Journal Staff

The USCGC Myrtle Hazard arrived in Guam on Sept. 24. Two other fast response cutters will soon arrive in Guam.

Guam is due to welcome the second of three Coast Guard Fast Response cutters to the island by the third week of December — the USCGC Oliver Henry.

Coast Guard Sector Guam’s execution in bringing the cutters to Guam has so far proceeded smoothly and the first fast response cutter — the USCG Myrtle Hazard — arrived on island Sept. 24.

The Sentinel Class cutters, also known as fast response cutters, are a new and improved version of the older ships. An FRC is 44-feet longer than the older patrol boats. Lt. Tony J. Seleznick, commanding officer of the Myrtle Hazard, told the Journal in May that the three new boats will help to establish “a stronger, more permanent and more capable presence in the area.” (See “Island to see new coast guard ships before the end of 2020,” in the May 11 issue of the Journal.)

“The FRC is a more updated, more capable platform,” he said. “With a longer range, longer endurance, more operational capacity. They will improve our ability to do our mission in the region. One of the great features of the FRC is that it has the capability for [response and long-term deployments.]”

Each FRC has a standard 24-person crew. Seleznick said the three cutters are bringing more than 70 new Coast Guard members to the island, along with a projected 100 dependents and family members. As of early 2019, the Coast Guard presence in Guam was comprised of about 250 active duty personnel and about 40 reservists.

The third cutter — the USCGC Frederick Hatch — is in Guam, with the crew undergoing training and enjoying the experience of being on-island. The Frederick Hatch will leave in February for Key West, then sail to New Orleans and will return to Guam for its commissioning, according to its sponsor.


Capt. Christopher M. Chase, commander of Coast Guard Sector Guam, previously told the Journal the new boats will be helpful because the area of responsibility for Sector Guam is one of the largest in the Coast Guard. (See “Coast Guard investing in assets for future in region” in the May 13, 2019 issue of the Journal.)

The cost of FRCs are in the millions. Chase told the Journal in May 2019 each new boat was estimated to cost about $41 million each, with all three boats having a combined value of about $123 million. He also said Sector Guam would require infrastructure upgrades to accommodate the new vessels.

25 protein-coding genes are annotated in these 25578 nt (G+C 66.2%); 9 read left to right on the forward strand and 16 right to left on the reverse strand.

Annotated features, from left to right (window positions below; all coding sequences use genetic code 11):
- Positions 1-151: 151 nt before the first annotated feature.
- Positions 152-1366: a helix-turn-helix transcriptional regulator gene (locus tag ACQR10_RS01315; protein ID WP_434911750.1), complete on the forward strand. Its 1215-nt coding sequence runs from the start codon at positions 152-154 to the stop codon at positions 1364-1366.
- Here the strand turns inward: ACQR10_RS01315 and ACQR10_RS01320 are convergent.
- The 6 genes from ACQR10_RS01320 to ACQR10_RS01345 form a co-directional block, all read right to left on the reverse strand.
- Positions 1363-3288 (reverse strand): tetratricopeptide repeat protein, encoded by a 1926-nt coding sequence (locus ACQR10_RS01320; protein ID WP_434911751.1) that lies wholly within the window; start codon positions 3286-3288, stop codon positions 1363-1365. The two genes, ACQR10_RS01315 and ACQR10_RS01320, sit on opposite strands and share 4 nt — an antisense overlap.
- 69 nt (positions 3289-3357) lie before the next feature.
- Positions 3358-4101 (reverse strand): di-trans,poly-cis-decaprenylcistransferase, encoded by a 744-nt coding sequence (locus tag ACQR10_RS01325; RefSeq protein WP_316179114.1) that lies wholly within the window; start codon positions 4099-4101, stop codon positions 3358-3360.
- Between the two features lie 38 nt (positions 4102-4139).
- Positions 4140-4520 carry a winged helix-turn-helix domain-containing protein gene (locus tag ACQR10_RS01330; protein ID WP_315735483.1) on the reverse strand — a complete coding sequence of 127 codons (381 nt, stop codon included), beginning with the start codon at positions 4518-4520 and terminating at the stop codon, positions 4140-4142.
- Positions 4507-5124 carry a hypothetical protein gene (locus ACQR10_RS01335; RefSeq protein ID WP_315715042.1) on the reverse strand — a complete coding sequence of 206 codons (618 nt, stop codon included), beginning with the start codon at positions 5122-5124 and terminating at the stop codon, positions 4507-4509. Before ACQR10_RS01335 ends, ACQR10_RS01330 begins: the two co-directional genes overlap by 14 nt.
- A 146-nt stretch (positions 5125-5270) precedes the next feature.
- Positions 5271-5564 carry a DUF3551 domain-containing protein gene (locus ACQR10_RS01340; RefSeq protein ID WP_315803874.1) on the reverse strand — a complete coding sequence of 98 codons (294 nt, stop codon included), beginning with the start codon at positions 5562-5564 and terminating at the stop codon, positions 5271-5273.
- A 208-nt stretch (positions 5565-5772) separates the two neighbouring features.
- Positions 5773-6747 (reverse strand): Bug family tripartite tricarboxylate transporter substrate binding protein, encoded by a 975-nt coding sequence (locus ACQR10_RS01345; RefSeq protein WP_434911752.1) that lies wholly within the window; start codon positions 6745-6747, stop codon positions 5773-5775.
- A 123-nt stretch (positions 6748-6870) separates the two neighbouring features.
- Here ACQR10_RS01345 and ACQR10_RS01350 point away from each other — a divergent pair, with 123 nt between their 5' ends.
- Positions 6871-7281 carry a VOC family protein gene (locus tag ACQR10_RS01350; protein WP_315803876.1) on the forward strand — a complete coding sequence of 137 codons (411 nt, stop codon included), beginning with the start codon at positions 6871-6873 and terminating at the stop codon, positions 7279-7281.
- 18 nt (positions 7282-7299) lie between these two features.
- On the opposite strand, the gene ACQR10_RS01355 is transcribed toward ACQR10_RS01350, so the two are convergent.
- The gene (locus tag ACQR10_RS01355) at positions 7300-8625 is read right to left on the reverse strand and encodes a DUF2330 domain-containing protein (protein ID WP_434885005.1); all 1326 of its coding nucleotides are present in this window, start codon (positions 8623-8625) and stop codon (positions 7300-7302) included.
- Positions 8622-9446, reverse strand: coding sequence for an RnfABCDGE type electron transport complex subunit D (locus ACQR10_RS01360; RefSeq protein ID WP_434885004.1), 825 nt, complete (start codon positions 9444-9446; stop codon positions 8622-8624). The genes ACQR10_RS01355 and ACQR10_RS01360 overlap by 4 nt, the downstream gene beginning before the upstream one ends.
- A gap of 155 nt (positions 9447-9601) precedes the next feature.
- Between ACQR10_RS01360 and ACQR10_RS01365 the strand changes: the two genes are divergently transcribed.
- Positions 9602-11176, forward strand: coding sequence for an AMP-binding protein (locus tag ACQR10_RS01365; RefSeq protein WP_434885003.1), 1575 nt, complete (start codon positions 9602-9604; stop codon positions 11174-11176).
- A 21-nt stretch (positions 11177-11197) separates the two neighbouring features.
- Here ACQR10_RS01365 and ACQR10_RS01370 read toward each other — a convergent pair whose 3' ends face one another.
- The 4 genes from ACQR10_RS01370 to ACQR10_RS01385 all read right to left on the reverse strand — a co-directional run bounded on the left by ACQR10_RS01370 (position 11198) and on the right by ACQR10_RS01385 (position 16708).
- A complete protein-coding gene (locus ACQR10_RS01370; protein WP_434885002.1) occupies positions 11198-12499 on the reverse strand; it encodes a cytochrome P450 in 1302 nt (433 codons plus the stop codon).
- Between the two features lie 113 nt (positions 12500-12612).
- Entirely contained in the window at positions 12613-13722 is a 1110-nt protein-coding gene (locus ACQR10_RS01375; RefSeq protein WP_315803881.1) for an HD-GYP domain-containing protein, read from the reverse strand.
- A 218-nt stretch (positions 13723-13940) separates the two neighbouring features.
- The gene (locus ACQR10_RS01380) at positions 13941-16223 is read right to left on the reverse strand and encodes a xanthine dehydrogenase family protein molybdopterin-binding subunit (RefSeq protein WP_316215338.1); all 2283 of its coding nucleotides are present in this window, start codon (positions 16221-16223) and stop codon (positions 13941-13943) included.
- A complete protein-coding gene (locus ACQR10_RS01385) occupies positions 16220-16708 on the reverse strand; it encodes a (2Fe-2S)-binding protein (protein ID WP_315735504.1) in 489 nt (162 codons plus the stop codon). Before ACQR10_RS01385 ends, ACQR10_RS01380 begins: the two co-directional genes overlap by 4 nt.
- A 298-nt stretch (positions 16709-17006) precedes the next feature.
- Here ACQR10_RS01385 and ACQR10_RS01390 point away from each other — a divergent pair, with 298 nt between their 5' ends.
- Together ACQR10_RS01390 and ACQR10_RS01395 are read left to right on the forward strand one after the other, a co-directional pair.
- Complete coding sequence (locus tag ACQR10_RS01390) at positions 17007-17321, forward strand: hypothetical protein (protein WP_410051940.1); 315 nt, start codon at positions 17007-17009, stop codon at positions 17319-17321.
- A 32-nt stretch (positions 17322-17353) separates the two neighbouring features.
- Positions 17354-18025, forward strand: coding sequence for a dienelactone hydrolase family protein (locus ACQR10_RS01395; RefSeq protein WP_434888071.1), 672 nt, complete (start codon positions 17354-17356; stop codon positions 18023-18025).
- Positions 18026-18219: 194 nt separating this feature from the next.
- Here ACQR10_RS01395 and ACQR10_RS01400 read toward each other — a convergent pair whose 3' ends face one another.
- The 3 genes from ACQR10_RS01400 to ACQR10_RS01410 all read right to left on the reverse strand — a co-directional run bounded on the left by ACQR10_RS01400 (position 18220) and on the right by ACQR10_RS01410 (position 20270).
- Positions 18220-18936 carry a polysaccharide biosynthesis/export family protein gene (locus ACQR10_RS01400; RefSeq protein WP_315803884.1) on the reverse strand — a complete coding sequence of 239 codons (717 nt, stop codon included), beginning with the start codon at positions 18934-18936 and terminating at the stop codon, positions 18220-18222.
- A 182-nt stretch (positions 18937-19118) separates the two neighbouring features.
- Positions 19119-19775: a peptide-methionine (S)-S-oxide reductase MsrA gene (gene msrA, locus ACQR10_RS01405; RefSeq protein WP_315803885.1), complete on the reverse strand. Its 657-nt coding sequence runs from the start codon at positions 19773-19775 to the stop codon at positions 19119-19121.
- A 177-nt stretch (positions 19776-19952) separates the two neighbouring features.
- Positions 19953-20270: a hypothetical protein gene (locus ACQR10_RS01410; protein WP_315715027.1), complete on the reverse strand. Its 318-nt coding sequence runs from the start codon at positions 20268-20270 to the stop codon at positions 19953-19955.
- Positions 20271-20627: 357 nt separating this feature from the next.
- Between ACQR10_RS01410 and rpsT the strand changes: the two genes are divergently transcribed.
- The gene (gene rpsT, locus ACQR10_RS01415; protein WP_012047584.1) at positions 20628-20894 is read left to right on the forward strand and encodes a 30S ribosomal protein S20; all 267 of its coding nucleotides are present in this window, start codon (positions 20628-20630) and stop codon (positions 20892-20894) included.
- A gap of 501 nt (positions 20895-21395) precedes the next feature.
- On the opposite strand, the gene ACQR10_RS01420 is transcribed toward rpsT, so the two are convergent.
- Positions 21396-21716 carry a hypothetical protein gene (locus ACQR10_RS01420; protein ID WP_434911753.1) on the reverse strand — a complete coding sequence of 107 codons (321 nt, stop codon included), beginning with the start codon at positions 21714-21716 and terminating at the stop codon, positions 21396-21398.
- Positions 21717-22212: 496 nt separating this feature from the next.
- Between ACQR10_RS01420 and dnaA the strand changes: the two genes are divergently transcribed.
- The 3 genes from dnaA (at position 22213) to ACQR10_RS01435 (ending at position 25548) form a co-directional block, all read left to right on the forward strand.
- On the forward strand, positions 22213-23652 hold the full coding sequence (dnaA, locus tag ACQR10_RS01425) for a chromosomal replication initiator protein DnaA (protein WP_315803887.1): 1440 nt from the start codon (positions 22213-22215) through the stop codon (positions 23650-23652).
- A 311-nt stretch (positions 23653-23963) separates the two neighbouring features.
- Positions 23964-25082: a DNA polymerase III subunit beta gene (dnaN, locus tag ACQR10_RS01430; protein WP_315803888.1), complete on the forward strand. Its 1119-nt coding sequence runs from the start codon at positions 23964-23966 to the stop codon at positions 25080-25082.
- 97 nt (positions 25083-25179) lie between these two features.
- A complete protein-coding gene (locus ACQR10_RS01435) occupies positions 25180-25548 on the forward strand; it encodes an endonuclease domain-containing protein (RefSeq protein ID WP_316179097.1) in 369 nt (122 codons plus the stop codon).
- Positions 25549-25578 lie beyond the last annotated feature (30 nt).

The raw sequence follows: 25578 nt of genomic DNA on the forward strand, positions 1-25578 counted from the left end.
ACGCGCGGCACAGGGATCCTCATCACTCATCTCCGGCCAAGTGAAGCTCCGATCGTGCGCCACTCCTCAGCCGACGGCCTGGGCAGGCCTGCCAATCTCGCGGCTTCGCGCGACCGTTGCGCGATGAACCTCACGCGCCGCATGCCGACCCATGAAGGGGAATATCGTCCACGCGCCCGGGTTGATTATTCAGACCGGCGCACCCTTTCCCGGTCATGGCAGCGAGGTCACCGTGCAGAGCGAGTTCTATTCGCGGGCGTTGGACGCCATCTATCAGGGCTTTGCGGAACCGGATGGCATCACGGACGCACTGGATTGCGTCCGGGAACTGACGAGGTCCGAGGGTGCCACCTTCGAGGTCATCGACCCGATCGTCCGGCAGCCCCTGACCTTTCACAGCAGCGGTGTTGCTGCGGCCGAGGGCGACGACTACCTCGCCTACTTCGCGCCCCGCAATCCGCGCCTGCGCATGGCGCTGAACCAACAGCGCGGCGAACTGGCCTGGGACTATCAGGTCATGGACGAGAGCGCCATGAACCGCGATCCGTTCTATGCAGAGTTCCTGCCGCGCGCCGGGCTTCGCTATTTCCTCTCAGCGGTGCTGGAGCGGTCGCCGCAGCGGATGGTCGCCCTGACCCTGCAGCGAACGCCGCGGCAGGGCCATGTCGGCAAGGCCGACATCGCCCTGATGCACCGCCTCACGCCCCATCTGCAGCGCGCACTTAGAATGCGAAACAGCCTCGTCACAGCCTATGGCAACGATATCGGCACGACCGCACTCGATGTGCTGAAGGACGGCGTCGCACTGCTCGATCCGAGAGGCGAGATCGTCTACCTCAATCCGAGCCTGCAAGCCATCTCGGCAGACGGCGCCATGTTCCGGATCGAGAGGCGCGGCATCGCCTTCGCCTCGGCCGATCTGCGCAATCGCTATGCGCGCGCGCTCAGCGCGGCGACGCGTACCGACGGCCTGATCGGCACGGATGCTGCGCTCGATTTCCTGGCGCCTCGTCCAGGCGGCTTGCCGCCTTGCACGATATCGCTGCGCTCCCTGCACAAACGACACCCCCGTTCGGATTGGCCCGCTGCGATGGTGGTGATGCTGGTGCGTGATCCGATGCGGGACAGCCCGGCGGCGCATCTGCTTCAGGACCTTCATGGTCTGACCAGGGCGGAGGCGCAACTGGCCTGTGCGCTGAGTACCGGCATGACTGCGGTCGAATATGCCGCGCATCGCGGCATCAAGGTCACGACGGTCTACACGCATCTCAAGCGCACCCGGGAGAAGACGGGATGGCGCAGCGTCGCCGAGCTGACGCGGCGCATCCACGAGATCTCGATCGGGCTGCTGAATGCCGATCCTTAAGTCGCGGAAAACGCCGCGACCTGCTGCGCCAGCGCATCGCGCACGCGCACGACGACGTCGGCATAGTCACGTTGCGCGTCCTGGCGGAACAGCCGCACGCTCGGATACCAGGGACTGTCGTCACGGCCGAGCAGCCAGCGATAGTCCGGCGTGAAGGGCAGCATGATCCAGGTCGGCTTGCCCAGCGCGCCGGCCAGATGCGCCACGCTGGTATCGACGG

National Security Advisor Robert C. O’Brien referred to the cutters in a phone briefing with media in the Pacific region. Speaking on Oct. 23 (Oct. 24 Chamorro Standard Time), he said American Samoa can expect an FRC cutter to be stationed in Pago Pago — pending a $5 million feasibility study in 2021 and “if conditions and appropriations are favorable.” An FRC — the USCGC Joseph Gerczak — visited Pago Pago for the first time in August last year, as part of what the Coast Guard said is the same effort of “Operation Aiga to conduct fisheries law enforcement and strengthen partnerships in American Samoa … .” Residents had the opportunity to visit the Joseph Gerczak, which is homeported in Hawaii. 

The Myrtle Hazard is shown in dry dock in May, prior to its arrival in Guam.
Photos courtesy of the U.S. Coast Guard

Stationing an FRC in American Samoa, O’Brien said would have a trickle-down effect. “I think there will be a positive economic impact and an ability for the civilian workforce to work for DHS and the Coast Guard.”

O’Brien also talked about the homeporting of the Guam FRCs, saying that the upgrading of Coast Guard assets is an “expansion of our U.S. Coast Guard capability in the Western Pacific.”

The FRCs are part of the U.S. Coast Guard’s Deepwater program, and Bollinger Shipyards in Lockport, La., is building them. Bollinger was awarded a contract by the Coast Guard to design a prototype in 2007.After the media briefing, Bollinger released its own statement on Oct. 26, saying it had already handed the second of the three Guam cutters to the Coast Guard, which it said was the 40th in the program.  Its CEO made the point that, “FRCs have conducted operations as far as the Marshall Islands — a 4,400 nautical mile trip from their homeport.”

O’Brien also referred to the “Chinese Communist party expanding its malign and predatory influence, especially in the Western Pacific” and the Coast Guard’s established role in regional security.

At an international level, O’Brien said the U.S. does discuss maritime security with other countries in the region, such as Australia and New Zealand. “We have ongoing conversations, obviously – they’re two of our closest allies.” As to the FRCs, he said that during those conversations, “We spoke broadly about our desire to put more Coast Guard assets in the area.”

 During the briefing, O’Brien also addressed the U.S. commitment to regional security, as well as a commitment to Taiwan (See “Quotable” on Page 9). mbj